In 12 Step Groups it is often recommended that newcomers avoid making any major life changes in the first year of recovery. This is sensible advice, because the individual will already have enough going on at this time without adding additional stress. Once people are firmly set in their recovery, they will be better able to handle major life changes.
Sometimes, people in recovery may find themselves in a position where they need to make changes right away. They just can’t afford to wait until they have a year of sobriety under their belt. In such situations, it is recommended that the individual gets plenty of support. Major life changes can put a strain on people in early recovery, and the risk is that they might relapse.
The major life changes that people should avoid making in the first year of recovery include:
* Starting a new romance
* Getting divorced
* Moving house
* Changing career
* Going on long trips
* Having a baby
* Launching a small business
* Taking on added responsibilities, such as a job promotion
There are some valid reasons why people should avoid making major life changes in early recovery including:
* The first year of sober living can be stressful enough already. Moving from addiction to sobriety is an adjustment, and so any further stress could overwhelm the individual.
* It takes people a few years to adjust to life away from addiction. It can take them a bit of time to discover who they really are and what they want out of life. This means that any major decisions they make in early recovery can be things they later regret. It is hard for people to make good choices when they have not really decided who they are yet.
* Potentially, the riskiest thing that people can do in the first few months of recovery is begin a romance. This will be too much of a distraction and it will mean entering the relationship at a time when that person is highly vulnerable. It can be particularly hazardous if the individual becomes involved with another person in recovery. They could be putting both their futures at risk. During the first year of sobriety it is vital that staying sober is given priority over everything. The risk of beginning a romance early in recovery is that it can become a way of avoiding reality, an addiction substitute that can lead back to the real thing.
* When people make a big change in their life, it demands a great deal of their attention. There will be the temptation to allow their recovery to take a back seat. The individual may even stop thinking altogether about their sobriety. This is a dangerous situation. People can often choose these changes to their life as a way of avoiding the real challenges of their recovery.
The advice to avoid making major life changes in the first year of recovery is valid, but it is not always practical. Even the founder of Alcoholics Anonymous did not follow this suggestion. During his first year of sobriety, AA founder Bill W. changed jobs, moved home, became a sponsor, went on long trips alone and created a fellowship. Life happens, and sometimes people need to make decisions even when it may be inconvenient to do so. The suggestion is really that people avoid making unnecessary major life changes. It will be up to them to decide what is necessary and what is unnecessary.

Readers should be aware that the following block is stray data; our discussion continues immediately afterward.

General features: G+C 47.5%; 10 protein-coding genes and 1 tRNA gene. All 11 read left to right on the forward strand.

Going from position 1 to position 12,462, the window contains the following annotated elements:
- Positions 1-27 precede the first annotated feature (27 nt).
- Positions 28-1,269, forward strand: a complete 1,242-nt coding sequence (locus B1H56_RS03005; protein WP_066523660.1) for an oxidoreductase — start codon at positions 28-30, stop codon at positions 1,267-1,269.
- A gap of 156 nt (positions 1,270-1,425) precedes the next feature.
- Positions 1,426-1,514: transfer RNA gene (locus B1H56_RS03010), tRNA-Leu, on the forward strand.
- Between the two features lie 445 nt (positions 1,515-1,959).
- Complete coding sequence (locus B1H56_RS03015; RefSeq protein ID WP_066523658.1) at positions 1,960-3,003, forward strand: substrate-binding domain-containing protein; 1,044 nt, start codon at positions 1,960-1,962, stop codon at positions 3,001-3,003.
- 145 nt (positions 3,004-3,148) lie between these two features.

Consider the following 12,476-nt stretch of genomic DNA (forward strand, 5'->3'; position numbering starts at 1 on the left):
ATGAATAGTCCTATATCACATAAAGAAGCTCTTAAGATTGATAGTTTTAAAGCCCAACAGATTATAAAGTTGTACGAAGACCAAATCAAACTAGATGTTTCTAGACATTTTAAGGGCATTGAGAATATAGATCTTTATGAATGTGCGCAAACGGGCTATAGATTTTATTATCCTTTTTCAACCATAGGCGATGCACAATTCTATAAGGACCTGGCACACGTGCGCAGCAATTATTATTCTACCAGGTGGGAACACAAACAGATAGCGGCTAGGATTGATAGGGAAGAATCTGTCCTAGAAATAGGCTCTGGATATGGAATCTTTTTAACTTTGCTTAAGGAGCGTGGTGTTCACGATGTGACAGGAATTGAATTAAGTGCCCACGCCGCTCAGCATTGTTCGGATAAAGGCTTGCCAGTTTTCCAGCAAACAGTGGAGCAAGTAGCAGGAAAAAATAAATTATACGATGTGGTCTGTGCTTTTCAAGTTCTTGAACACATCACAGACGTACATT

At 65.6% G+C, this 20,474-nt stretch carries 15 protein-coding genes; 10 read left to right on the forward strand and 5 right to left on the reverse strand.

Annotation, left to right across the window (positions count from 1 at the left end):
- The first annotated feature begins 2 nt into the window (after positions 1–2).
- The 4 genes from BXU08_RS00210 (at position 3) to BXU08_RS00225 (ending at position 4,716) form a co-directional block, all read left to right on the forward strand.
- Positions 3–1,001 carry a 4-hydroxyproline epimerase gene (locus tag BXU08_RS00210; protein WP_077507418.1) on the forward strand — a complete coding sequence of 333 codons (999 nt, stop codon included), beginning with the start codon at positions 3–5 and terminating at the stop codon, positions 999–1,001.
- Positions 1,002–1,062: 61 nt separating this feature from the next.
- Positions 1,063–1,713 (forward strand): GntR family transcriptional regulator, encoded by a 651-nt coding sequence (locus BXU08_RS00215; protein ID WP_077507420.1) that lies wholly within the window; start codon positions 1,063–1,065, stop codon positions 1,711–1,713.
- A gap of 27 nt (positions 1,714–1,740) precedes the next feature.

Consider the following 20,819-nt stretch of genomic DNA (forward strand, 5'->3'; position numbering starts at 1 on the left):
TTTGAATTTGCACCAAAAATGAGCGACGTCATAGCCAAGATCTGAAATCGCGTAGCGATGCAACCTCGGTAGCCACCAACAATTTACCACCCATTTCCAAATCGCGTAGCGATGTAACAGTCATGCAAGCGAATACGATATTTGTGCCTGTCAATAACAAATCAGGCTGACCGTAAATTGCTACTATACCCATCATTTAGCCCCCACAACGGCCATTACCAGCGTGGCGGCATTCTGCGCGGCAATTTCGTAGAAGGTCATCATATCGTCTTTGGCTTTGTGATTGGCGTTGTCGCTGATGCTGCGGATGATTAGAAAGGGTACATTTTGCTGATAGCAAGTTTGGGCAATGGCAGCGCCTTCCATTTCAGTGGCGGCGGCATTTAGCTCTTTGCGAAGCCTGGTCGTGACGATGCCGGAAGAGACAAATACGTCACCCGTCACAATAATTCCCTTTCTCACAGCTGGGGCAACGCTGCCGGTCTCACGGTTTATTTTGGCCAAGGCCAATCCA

There are some major life choices that are thrust upon people. If the individual is still in early recovery, then it is best that they seek support when implementing such change. These are some of the most effective types of support:
* If people belong to a recovery fellowship and are moving to a different location they should find a new home group right away. Ideally, they should attend a meeting even before they unpack the first box in their new home. Moving house is the most stressful thing that people can do, so a great deal of support is often necessary. There is also the risk that if people do not find a new group right away, they could stop attending the meetings altogether.
* A therapist can be a great resource for people who are making major changes in their life. This professional will be able to listen and where appropriate offer advice.
* Those people who have a sponsor should find that this person is a great resource when making life changes. Even if the sponsor is unable to offer practical advice, they can still be useful as an emotional support.
* If the individual begins to feel that their recovery is in danger, they need to take immediate action. This could include attending extra fellowship meetings or speaking to somebody who understands the situation. When thoughts of relapse occur, it is usually a sign that something is wrong. It is never a good idea to ignore these warnings. Thoughts of relapse tend to crop up when people are making major changes to their life.
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